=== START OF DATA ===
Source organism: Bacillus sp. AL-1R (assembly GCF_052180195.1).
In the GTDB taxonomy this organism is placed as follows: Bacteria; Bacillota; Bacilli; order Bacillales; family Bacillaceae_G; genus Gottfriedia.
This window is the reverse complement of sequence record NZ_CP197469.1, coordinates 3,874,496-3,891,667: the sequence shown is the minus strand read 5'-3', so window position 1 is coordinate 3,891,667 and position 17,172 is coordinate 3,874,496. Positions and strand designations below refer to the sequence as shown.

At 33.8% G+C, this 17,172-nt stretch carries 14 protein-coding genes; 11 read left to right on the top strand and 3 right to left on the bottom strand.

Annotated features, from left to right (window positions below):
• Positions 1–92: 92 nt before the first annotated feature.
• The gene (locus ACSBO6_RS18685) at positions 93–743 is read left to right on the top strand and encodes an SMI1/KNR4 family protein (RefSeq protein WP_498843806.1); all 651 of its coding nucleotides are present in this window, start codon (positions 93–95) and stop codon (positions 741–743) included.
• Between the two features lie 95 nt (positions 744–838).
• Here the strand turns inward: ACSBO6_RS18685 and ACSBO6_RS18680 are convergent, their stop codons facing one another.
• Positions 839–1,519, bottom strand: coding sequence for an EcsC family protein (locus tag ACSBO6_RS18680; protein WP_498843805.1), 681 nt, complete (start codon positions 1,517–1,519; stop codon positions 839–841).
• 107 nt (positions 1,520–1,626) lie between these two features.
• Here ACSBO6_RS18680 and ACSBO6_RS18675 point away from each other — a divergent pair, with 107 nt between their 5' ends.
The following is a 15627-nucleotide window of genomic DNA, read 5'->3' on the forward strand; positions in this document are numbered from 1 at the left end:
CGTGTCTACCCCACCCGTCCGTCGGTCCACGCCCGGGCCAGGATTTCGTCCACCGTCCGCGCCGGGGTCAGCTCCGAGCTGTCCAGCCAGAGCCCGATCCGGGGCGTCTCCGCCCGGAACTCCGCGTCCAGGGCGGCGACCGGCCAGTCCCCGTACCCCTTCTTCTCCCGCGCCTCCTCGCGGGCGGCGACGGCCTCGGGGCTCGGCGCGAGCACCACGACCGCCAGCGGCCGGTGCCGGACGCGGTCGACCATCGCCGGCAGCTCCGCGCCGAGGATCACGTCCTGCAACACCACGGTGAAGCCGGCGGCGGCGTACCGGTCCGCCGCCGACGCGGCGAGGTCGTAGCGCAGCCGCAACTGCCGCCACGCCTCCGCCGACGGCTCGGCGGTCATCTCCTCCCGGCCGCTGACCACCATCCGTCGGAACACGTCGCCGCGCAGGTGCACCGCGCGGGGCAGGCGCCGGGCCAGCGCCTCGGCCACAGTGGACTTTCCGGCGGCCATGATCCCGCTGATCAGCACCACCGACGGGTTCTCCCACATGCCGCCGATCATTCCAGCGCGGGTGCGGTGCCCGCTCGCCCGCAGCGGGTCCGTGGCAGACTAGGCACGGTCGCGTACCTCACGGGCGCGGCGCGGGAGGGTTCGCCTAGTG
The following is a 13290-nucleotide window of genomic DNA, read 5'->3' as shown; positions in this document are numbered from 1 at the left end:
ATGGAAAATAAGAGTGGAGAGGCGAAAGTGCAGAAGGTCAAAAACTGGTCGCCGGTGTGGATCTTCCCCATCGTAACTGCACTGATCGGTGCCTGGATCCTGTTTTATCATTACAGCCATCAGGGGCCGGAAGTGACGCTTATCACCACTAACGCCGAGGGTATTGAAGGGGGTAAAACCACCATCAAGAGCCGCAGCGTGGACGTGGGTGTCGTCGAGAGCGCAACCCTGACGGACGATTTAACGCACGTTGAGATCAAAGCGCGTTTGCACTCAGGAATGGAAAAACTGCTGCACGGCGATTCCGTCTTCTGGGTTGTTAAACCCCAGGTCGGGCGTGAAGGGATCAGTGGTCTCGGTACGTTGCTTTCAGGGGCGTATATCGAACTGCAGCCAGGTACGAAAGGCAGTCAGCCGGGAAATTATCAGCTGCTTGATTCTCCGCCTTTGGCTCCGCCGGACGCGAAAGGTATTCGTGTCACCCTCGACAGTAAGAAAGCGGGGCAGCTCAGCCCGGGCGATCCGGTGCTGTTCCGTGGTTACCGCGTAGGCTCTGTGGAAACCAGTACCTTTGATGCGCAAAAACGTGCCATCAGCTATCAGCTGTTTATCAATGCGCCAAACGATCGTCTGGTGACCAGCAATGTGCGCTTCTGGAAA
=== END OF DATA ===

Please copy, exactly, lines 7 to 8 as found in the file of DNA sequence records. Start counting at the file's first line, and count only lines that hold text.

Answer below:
• The gene (locus ACSBO6_RS18685) at positions 93–743 is read left to right on the top strand and encodes an SMI1/KNR4 family protein (RefSeq protein WP_498843806.1); all 651 of its coding nucleotides are present in this window, start codon (positions 93–95) and stop codon (positions 741–743) included.
• Between the two features lie 95 nt (positions 744–838).